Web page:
As you travel the Guggenheim Museum’s ramp leading to nowhere (well, you eventually reach the sixth floor gift shop) this summer, you will see a small drawing by the Italian artist Umberto Boccioni. Killed in 1916, when the world was beginning to change in ways the artist and his Futurist colleagues imagined would liberate us in beautiful and terrible ways, but whose repressiveness they did not foresee, Boccioni created “Study of a Bottle and Building Blocks (Table + Bottle + Building Block)” (1911). It consists of a spiral of half-defined forms spinning out of each other against a background that hints at both a city and a mountain range. Rooted in a still life, its aspirations are immense as it draws us into a vertigo that for me made real the title of the exhibition this little sketch introduces: “Italian Futurism, 1909-1944: Reconstructing the Universe” (through Sept. 1).
Architects see Futurism mainly through the work of its most well-known designer, Antonio Sant’Elia. Yet, as the architectural historian Esther da Costa Meyer shows in a short essay in the exhibition’s catalog, Sant'Elia's work, abbreviated by his death in World War I, was essentially conservative. It proposed structures rising with heaviness and a lack of either glass planes or functional specificity out of infrastructure. They were more proposals for the foundations of a future world, rather than visions of its possibilities—which is especially remarkable for an era in which American skyscraper builders were already constructing what the Italians thought was the future.
The more radical purveyor of Futurist architecture was Ivo Pannaggi, whose drawings of the late 1920s (like “Design with 4,” ca. 1926–29, and “Design with H M,” 1929) combine planes and cylinders floating in the air with numerals and letters made of flesh. The more prolific Fortunato Depero translated a similar sensibility into stage sets and a proposal for a book pavilion for the publisher Bestetti Treves Tumminelli (1927) (the exhibition provides an evocative, though frustratingly not full-scale, model), making us believe that a new world defying both gravity and scale was possible.
By then the Futurists had turned from the promise of tomorrow of their name to the then-present realities of inter-war Italy. The Great War had not cleansed the world in a manner that they had hoped, and the Fascists they thought would finish the job soon turned away from the artists’ radical aesthetic towards re-establishing order. Pannaggi emigrated and became a factory worker, and Depero and the other remaining artists descended into kitsch portrayals of airplane flight and a glossy surrealism.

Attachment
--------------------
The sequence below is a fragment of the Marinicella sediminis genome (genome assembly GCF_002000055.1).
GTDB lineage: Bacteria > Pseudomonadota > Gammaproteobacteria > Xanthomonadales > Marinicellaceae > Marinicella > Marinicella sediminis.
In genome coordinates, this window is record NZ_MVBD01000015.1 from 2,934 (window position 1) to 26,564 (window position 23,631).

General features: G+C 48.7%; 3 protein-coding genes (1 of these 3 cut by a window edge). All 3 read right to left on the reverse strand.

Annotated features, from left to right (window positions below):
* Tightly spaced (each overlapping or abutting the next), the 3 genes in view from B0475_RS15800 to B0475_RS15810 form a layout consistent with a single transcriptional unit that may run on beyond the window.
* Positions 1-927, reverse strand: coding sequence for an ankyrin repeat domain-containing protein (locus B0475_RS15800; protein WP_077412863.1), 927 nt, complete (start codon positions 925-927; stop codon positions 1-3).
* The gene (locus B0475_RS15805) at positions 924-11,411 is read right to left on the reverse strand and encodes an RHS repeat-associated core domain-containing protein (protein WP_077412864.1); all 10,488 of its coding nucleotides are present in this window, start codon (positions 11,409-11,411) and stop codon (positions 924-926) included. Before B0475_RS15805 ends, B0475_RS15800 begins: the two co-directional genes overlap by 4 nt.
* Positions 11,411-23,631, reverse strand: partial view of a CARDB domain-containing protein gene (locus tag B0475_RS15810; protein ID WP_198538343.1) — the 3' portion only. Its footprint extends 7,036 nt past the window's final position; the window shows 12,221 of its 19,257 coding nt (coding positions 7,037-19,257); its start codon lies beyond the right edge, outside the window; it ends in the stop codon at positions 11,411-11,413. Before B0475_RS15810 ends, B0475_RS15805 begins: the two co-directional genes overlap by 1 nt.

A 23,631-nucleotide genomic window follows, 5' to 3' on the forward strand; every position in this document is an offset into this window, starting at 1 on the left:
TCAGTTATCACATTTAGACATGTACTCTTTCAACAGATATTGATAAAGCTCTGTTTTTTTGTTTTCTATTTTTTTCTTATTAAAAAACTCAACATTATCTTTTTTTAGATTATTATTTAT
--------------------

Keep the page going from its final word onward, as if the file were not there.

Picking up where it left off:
What remains as the Futurist vision is not the building of a new world, but Boccioni’s realization that in a modern landscape that was and is still rising all around us, and that, as it swirls around and transforms our reality continually, the borders between buildings, people, objects, and images of all scales were and are becoming increasingly porous. The best Futurist paintings, by Boccioni and fellow artist Giacomo Balla, make visible that modernization is fundamentally the continual movement of goods, people, and information and—beyond even that modernist vision—that all reality is a mirage of energy fields.
From Boccioni’s “The City Rises” (1910) to Balla’s “Speeding Car” (1913), the Futurists produced, in the few years between the appearance of F.T. Marinetti’s 1909 “Futurist Manifesto” and the outbreak of the war, a vision of a universe that would always be building, rising, moving, falling apart, and reassembling itself, carrying us up into that motion with a force that would dissolve our very beings into a destiny that goes beyond progress and technology towards a realization of the inner forces of the universe. These Futurists—the Guggenheim exhibition makes clear—were, at their best, mystic visionaries, and at their worst, panderers to powers-that-be, spending most of the time building a new reality that today, in the work of their heirs, still makes us question not just where, but who and what we are.
Staged in Frank Lloyd Wright’s attempt to carry Boccioni’s spiral into a concrete fact, Italian Futurism made me realize how far architecture still has to go to realize that vision, and how easy it is to think that all architecture will be a retreat into order, practicality, and the gift shop before the exit.
Aaron Betsky is a regularly featured columnist whose stories appear on this website each week. His views and conclusions are not necessarily those of ARCHITECT magazine nor of the American Institute of Architects.